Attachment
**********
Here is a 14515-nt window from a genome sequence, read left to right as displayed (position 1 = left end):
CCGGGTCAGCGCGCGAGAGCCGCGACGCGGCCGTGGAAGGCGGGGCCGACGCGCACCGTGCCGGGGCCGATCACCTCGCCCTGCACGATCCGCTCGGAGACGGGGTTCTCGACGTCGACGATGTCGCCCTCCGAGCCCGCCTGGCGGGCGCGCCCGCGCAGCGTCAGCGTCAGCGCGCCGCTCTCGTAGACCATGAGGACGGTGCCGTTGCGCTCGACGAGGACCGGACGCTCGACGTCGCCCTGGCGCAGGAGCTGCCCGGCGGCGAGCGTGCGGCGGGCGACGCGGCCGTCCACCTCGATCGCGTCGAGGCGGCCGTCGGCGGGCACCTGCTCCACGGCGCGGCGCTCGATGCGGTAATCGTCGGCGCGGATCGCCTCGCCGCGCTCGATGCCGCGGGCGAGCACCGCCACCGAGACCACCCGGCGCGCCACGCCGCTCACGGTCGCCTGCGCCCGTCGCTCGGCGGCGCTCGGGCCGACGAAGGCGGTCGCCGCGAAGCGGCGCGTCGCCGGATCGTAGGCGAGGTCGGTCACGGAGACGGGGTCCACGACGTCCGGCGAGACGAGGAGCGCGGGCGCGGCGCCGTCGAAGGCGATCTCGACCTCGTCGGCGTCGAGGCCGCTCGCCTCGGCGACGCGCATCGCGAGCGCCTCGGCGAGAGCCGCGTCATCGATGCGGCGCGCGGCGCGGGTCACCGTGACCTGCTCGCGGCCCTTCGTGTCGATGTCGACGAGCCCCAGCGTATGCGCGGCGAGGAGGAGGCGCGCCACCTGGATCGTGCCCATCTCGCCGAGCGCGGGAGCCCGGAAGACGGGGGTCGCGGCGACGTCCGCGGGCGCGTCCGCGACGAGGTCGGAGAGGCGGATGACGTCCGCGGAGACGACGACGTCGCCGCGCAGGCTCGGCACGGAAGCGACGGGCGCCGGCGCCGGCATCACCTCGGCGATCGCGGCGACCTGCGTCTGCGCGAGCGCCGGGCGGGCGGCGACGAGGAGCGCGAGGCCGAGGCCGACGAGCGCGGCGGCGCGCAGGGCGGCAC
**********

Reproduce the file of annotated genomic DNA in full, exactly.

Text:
Here is a 14515-nt window from a genome sequence, read left to right as displayed (position 1 = left end):
CCGGGTCAGCGCGCGAGAGCCGCGACGCGGCCGTGGAAGGCGGGGCCGACGCGCACCGTGCCGGGGCCGATCACCTCGCCCTGCACGATCCGCTCGGAGACGGGGTTCTCGACGTCGACGATGTCGCCCTCCGAGCCCGCCTGGCGGGCGCGCCCGCGCAGCGTCAGCGTCAGCGCGCCGCTCTCGTAGACCATGAGGACGGTGCCGTTGCGCTCGACGAGGACCGGACGCTCGACGTCGCCCTGGCGCAGGAGCTGCCCGGCGGCGAGCGTGCGGCGGGCGACGCGGCCGTCCACCTCGATCGCGTCGAGGCGGCCGTCGGCGGGCACCTGCTCCACGGCGCGGCGCTCGATGCGGTAATCGTCGGCGCGGATCGCCTCGCCGCGCTCGATGCCGCGGGCGAGCACCGCCACCGAGACCACCCGGCGCGCCACGCCGCTCACGGTCGCCTGCGCCCGTCGCTCGGCGGCGCTCGGGCCGACGAAGGCGGTCGCCGCGAAGCGGCGCGTCGCCGGATCGTAGGCGAGGTCGGTCACGGAGACGGGGTCCACGACGTCCGGCGAGACGAGGAGCGCGGGCGCGGCGCCGTCGAAGGCGATCTCGACCTCGTCGGCGTCGAGGCCGCTCGCCTCGGCGACGCGCATCGCGAGCGCCTCGGCGAGAGCCGCGTCATCGATGCGGCGCGCGGCGCGGGTCACCGTGACCTGCTCGCGGCCCTTCGTGTCGATGTCGACGAGCCCCAGCGTATGCGCGGCGAGGAGGAGGCGCGCCACCTGGATCGTGCCCATCTCGCCGAGCGCGGGAGCCCGGAAGACGGGGGTCGCGGCGACGTCCGCGGGCGCGTCCGCGACGAGGTCGGAGAGGCGGATGACGTCCGCGGAGACGACGACGTCGCCGCGCAGGCTCGGCACGGAAGCGACGGGCGCCGGCGCCGGCATCACCTCGGCGATCGCGGCGACCTGCGTCTGCGCGAGCGCCGGGCGGGCGGCGACGAGGAGCGCGAGGCCGAGGCCGACGAGCGCGGCGGCGCGCAGGGCGGCAC